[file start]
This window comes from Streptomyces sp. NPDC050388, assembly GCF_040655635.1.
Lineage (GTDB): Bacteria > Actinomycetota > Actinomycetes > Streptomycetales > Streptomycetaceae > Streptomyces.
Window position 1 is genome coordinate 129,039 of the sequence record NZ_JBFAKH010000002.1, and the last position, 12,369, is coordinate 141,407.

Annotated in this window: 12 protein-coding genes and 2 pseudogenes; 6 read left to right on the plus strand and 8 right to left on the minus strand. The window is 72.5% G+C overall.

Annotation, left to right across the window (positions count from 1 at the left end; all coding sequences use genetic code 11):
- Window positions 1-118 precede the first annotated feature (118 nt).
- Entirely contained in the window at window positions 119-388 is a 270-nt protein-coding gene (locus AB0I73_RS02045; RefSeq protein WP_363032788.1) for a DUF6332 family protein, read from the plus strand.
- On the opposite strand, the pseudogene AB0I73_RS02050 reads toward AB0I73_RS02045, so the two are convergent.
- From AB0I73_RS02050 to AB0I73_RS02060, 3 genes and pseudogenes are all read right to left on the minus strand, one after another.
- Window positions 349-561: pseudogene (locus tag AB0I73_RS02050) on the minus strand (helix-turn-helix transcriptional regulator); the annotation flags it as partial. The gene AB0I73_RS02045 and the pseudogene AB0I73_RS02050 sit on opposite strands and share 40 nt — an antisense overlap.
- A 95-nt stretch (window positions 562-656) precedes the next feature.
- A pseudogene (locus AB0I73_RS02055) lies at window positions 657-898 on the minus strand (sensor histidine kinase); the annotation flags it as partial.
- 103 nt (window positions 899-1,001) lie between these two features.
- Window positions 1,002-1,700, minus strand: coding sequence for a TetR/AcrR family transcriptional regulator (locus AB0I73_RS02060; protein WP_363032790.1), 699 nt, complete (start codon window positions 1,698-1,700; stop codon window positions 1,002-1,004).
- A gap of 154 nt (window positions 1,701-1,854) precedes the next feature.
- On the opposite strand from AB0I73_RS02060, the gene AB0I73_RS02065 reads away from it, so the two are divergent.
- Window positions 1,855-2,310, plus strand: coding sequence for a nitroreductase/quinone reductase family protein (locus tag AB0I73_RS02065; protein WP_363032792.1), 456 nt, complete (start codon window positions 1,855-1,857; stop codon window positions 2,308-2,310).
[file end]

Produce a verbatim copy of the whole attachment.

This window comes from Streptomyces sp. NPDC050388, assembly GCF_040655635.1.
Lineage (GTDB): Bacteria > Actinomycetota > Actinomycetes > Streptomycetales > Streptomycetaceae > Streptomyces.
Window position 1 is genome coordinate 129,039 of the sequence record NZ_JBFAKH010000002.1, and the last position, 12,369, is coordinate 141,407.

Annotated in this window: 12 protein-coding genes and 2 pseudogenes; 6 read left to right on the plus strand and 8 right to left on the minus strand. The window is 72.5% G+C overall.

Annotation, left to right across the window (positions count from 1 at the left end; all coding sequences use genetic code 11):
- Window positions 1-118 precede the first annotated feature (118 nt).
- Entirely contained in the window at window positions 119-388 is a 270-nt protein-coding gene (locus AB0I73_RS02045; RefSeq protein WP_363032788.1) for a DUF6332 family protein, read from the plus strand.
- On the opposite strand, the pseudogene AB0I73_RS02050 reads toward AB0I73_RS02045, so the two are convergent.
- From AB0I73_RS02050 to AB0I73_RS02060, 3 genes and pseudogenes are all read right to left on the minus strand, one after another.
- Window positions 349-561: pseudogene (locus tag AB0I73_RS02050) on the minus strand (helix-turn-helix transcriptional regulator); the annotation flags it as partial. The gene AB0I73_RS02045 and the pseudogene AB0I73_RS02050 sit on opposite strands and share 40 nt — an antisense overlap.
- A 95-nt stretch (window positions 562-656) precedes the next feature.
- A pseudogene (locus AB0I73_RS02055) lies at window positions 657-898 on the minus strand (sensor histidine kinase); the annotation flags it as partial.
- 103 nt (window positions 899-1,001) lie between these two features.
- Window positions 1,002-1,700, minus strand: coding sequence for a TetR/AcrR family transcriptional regulator (locus AB0I73_RS02060; protein WP_363032790.1), 699 nt, complete (start codon window positions 1,698-1,700; stop codon window positions 1,002-1,004).
- A gap of 154 nt (window positions 1,701-1,854) precedes the next feature.
- On the opposite strand from AB0I73_RS02060, the gene AB0I73_RS02065 reads away from it, so the two are divergent.
- Window positions 1,855-2,310, plus strand: coding sequence for a nitroreductase/quinone reductase family protein (locus tag AB0I73_RS02065; protein WP_363032792.1), 456 nt, complete (start codon window positions 1,855-1,857; stop codon window positions 2,308-2,310).